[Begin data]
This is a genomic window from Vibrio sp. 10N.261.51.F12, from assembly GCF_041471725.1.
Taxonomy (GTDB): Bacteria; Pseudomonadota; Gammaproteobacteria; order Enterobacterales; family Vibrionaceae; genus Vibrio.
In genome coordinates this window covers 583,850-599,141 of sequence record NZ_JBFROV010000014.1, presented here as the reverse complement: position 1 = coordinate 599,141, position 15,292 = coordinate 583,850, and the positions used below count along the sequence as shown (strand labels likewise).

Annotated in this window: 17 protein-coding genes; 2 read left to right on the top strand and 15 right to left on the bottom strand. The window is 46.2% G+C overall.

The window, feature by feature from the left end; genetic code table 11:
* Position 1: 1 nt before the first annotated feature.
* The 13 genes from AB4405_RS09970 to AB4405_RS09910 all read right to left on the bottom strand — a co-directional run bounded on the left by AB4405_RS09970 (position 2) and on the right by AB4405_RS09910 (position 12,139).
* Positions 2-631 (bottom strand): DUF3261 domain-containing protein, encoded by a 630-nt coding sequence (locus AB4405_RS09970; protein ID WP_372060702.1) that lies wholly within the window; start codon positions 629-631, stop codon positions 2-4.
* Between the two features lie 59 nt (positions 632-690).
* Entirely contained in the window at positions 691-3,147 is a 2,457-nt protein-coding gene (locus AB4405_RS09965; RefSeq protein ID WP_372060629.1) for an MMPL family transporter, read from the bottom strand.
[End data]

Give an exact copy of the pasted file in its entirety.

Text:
This is a genomic window from Vibrio sp. 10N.261.51.F12, from assembly GCF_041471725.1.
Taxonomy (GTDB): Bacteria; Pseudomonadota; Gammaproteobacteria; order Enterobacterales; family Vibrionaceae; genus Vibrio.
In genome coordinates this window covers 583,850-599,141 of sequence record NZ_JBFROV010000014.1, presented here as the reverse complement: position 1 = coordinate 599,141, position 15,292 = coordinate 583,850, and the positions used below count along the sequence as shown (strand labels likewise).

Annotated in this window: 17 protein-coding genes; 2 read left to right on the top strand and 15 right to left on the bottom strand. The window is 46.2% G+C overall.

The window, feature by feature from the left end; genetic code table 11:
* Position 1: 1 nt before the first annotated feature.
* The 13 genes from AB4405_RS09970 to AB4405_RS09910 all read right to left on the bottom strand — a co-directional run bounded on the left by AB4405_RS09970 (position 2) and on the right by AB4405_RS09910 (position 12,139).
* Positions 2-631 (bottom strand): DUF3261 domain-containing protein, encoded by a 630-nt coding sequence (locus AB4405_RS09970; protein ID WP_372060702.1) that lies wholly within the window; start codon positions 629-631, stop codon positions 2-4.
* Between the two features lie 59 nt (positions 632-690).
* Entirely contained in the window at positions 691-3,147 is a 2,457-nt protein-coding gene (locus AB4405_RS09965; RefSeq protein ID WP_372060629.1) for an MMPL family transporter, read from the bottom strand.